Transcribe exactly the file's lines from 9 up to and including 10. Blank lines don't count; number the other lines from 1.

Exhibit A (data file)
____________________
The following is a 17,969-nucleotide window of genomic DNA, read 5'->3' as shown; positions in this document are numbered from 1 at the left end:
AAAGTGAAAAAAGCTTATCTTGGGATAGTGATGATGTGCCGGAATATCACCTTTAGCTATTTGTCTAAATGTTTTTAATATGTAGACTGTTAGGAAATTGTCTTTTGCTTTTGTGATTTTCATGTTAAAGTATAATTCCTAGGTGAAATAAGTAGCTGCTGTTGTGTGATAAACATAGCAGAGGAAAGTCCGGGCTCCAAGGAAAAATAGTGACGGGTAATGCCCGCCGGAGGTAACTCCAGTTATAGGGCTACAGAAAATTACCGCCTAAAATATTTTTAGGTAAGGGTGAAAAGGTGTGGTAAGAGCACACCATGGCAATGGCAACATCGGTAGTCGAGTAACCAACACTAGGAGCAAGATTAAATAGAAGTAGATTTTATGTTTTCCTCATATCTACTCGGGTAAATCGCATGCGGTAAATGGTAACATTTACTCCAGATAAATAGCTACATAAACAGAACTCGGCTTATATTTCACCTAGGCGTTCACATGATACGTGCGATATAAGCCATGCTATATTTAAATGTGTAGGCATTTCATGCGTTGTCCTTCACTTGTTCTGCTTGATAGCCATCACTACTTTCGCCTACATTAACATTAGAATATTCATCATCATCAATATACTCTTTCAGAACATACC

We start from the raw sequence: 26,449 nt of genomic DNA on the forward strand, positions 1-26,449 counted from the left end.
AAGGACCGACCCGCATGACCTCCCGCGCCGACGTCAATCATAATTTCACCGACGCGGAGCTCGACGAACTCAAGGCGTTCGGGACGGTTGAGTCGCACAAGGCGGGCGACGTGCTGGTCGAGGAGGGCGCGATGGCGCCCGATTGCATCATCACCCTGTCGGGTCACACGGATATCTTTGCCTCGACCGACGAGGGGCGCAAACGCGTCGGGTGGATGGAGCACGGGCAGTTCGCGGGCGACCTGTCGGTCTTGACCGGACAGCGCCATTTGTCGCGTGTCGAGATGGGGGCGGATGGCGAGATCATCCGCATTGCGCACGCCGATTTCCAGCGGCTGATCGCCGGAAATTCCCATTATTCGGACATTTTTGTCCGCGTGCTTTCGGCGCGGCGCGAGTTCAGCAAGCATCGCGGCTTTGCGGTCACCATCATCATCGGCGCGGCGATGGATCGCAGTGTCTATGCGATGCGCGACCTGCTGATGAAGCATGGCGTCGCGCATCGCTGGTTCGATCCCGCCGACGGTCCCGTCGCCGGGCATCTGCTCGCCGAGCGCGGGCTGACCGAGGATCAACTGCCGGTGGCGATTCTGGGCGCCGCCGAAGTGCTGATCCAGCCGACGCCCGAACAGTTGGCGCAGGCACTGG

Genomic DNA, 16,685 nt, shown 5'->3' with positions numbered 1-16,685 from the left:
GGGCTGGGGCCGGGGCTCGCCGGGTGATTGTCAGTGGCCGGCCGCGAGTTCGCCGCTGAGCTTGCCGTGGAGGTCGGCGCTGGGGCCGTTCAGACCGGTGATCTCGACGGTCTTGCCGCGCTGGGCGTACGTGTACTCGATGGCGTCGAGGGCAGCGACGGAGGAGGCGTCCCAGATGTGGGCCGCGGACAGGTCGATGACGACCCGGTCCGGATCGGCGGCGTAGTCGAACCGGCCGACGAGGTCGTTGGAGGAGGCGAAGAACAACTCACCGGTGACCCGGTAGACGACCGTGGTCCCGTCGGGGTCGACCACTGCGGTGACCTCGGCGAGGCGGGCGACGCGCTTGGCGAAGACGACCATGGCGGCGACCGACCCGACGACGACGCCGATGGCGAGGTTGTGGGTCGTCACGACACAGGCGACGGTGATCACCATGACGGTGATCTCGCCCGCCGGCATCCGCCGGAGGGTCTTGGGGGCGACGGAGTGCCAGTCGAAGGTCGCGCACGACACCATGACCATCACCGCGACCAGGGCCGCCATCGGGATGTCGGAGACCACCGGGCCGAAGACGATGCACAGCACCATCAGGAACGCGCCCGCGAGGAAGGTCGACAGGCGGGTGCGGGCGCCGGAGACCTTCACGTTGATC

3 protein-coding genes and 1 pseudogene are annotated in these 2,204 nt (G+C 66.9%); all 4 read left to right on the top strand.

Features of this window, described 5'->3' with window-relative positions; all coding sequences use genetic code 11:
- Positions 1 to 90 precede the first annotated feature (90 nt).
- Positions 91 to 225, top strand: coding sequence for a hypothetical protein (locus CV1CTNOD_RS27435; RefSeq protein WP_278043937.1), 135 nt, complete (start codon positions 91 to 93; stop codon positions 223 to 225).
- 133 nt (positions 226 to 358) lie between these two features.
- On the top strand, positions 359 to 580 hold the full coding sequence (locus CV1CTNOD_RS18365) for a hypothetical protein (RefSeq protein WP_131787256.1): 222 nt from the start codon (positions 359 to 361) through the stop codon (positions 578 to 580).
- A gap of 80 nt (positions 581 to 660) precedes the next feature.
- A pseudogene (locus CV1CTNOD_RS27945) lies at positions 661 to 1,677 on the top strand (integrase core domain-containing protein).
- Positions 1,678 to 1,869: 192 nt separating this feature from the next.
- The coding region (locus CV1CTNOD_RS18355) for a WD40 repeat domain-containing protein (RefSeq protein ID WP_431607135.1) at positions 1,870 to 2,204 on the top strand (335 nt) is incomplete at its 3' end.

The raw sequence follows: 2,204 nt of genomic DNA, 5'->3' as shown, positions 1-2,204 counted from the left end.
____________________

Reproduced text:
- Positions 1 to 90 precede the first annotated feature (90 nt).
- Positions 91 to 225, top strand: coding sequence for a hypothetical protein (locus CV1CTNOD_RS27435; RefSeq protein WP_278043937.1), 135 nt, complete (start codon positions 91 to 93; stop codon positions 223 to 225).